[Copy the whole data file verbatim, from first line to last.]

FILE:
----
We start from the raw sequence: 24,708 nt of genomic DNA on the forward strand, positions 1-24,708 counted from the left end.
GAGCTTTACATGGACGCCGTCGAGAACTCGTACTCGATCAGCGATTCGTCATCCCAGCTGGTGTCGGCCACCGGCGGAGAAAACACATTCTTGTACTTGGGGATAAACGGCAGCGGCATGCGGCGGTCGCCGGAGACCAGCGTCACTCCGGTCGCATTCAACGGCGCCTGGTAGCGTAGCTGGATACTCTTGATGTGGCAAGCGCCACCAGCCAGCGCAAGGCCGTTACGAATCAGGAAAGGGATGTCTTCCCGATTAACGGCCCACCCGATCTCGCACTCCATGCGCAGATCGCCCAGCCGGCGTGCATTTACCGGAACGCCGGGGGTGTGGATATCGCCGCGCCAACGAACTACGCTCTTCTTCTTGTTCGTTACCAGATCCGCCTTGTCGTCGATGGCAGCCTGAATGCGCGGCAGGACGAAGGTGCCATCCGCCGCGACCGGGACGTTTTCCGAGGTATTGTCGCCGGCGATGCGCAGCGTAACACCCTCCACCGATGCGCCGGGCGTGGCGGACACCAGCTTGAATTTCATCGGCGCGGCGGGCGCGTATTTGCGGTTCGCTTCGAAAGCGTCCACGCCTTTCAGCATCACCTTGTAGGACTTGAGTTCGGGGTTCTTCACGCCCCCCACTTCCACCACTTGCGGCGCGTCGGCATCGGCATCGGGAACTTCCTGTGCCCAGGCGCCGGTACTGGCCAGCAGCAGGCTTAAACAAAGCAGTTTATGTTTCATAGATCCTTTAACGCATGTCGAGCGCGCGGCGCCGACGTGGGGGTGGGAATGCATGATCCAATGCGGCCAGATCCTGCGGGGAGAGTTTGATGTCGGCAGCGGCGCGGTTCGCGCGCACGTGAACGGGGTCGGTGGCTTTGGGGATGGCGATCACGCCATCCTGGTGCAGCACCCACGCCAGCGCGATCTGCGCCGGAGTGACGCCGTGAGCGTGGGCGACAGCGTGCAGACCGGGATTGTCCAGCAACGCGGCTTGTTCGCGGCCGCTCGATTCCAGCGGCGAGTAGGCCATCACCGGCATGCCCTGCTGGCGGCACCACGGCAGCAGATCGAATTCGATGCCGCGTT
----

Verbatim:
We start from the raw sequence: 24,708 nt of genomic DNA on the forward strand, positions 1-24,708 counted from the left end.
GAGCTTTACATGGACGCCGTCGAGAACTCGTACTCGATCAGCGATTCGTCATCCCAGCTGGTGTCGGCCACCGGCGGAGAAAACACATTCTTGTACTTGGGGATAAACGGCAGCGGCATGCGGCGGTCGCCGGAGACCAGCGTCACTCCGGTCGCATTCAACGGCGCCTGGTAGCGTAGCTGGATACTCTTGATGTGGCAAGCGCCACCAGCCAGCGCAAGGCCGTTACGAATCAGGAAAGGGATGTCTTCCCGATTAACGGCCCACCCGATCTCGCACTCCATGCGCAGATCGCCCAGCCGGCGTGCATTTACCGGAACGCCGGGGGTGTGGATATCGCCGCGCCAACGAACTACGCTCTTCTTCTTGTTCGTTACCAGATCCGCCTTGTCGTCGATGGCAGCCTGAATGCGCGGCAGGACGAAGGTGCCATCCGCCGCGACCGGGACGTTTTCCGAGGTATTGTCGCCGGCGATGCGCAGCGTAACACCCTCCACCGATGCGCCGGGCGTGGCGGACACCAGCTTGAATTTCATCGGCGCGGCGGGCGCGTATTTGCGGTTCGCTTCGAAAGCGTCCACGCCTTTCAGCATCACCTTGTAGGACTTGAGTTCGGGGTTCTTCACGCCCCCCACTTCCACCACTTGCGGCGCGTCGGCATCGGCATCGGGAACTTCCTGTGCCCAGGCGCCGGTACTGGCCAGCAGCAGGCTTAAACAAAGCAGTTTATGTTTCATAGATCCTTTAACGCATGTCGAGCGCGCGGCGCCGACGTGGGGGTGGGAATGCATGATCCAATGCGGCCAGATCCTGCGGGGAGAGTTTGATGTCGGCAGCGGCGCGGTTCGCGCGCACGTGAACGGGGTCGGTGGCTTTGGGGATGGCGATCACGCCATCCTGGTGCAGCACCCACGCCAGCGCGATCTGCGCCGGAGTGACGCCGTGAGCGTGGGCGACAGCGTGCAGACCGGGATTGTCCAGCAACGCGGCTTGTTCGCGGCCGCTCGATTCCAGCGGCGAGTAGGCCATCACCGGCATGCCCTGCTGGCGGCACCACGGCAGCAGATCGAATTCGATGCCGCGTT